When it got light, we saw another lifeboat between waves and Sydney said that we had to try and make it. We couldn’t survive any longer in the water. When we got to the boat the people said again, “No, no! Too full!” but Sydney pushed me up and then climbed aboard himself; in doing so, he broke all the fingers on one of his hands.

It was daylight by now when a big ship appeared, and they threw a rope down to us and we were hoisted aboard. We were taken to the boiler room to dry off and generally we were treated very well..

I credit my survival to a plain determination to live, a refusal to think of myself as ‘lost at sea’ and lying in a casket- plus a lot of praying and faith. Ever since the Morro Castle disaster, I have not set foot on another ship and cannot watch movies about disasters at sea. In fact, just looking at the ocean from the beach makes me feel a little odd even today. It just brings it all back.

Sydney and I returned to New York and soon after we had our first child- a boy. I was diagnosed with tuberculosis, which the doctors thought was a result of the long exposure I had undergone in the water. I was sent to a sanitarium in upstate New York for a lengthy stay. Sadly, although Sydney and I had endured so much already we were not able to survive the long separation and eventually we divorced. I returned to the fashion industry, remarried, had another boy and was widowed. I continued to work until my retirement at 65.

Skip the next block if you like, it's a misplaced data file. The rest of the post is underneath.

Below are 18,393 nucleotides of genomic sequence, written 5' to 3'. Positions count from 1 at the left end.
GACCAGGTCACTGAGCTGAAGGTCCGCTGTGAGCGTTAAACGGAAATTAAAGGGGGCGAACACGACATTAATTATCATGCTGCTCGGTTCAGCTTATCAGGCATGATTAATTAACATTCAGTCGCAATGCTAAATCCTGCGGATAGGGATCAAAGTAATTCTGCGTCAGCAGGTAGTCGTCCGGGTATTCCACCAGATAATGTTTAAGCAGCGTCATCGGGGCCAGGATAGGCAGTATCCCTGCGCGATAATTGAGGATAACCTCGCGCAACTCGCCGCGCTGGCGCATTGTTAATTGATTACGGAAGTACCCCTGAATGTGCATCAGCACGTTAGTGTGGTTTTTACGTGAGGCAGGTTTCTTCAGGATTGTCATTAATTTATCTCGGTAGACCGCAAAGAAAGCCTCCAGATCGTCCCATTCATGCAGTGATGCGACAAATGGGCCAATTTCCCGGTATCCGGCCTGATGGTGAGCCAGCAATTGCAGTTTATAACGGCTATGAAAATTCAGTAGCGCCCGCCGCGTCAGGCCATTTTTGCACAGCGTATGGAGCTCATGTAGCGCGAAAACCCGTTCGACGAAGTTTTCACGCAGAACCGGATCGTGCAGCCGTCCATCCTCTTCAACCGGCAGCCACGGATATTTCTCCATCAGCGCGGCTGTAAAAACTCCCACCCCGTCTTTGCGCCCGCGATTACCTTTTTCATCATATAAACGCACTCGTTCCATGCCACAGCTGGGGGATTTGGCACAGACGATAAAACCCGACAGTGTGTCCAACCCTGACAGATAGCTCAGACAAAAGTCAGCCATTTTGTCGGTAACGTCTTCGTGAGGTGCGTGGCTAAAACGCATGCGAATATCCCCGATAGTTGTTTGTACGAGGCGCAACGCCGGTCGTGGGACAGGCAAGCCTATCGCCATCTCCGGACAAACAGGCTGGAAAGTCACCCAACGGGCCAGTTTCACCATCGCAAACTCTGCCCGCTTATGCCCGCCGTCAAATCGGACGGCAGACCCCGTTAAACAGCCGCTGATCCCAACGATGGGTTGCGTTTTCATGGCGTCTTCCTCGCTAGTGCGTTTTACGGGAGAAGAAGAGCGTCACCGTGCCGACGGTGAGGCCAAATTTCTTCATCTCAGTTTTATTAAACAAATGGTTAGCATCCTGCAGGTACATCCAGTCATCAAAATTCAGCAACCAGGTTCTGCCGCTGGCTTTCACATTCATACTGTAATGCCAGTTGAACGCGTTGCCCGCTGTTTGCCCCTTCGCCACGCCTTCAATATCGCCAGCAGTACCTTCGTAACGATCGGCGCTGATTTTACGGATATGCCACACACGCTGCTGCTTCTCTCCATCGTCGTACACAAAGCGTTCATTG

I have been to a number of reunions but although I found them interesting I, and the other survivors, did not generally like discussing our experiences in any detail. I still get bad dreams about it, and it feels too sad thinking about picturing the dead floating around me in the sea. It was horrible- just horrible. So many people died because of plain negligence and poor organization. The whole affair is still such a mystery, isn’t it? No one really knows why that fire started, do they? It’s a story full of intrigue and not something I feel ever likely to forget.

Photo from the collection of Dolly Davidson McTigue, courtesy of Anthony Cunningham.

Sydney Davidson died in New York in December 1980. Dolly Davidson McTigue died in Buffalo, New York, on September 24, 2005.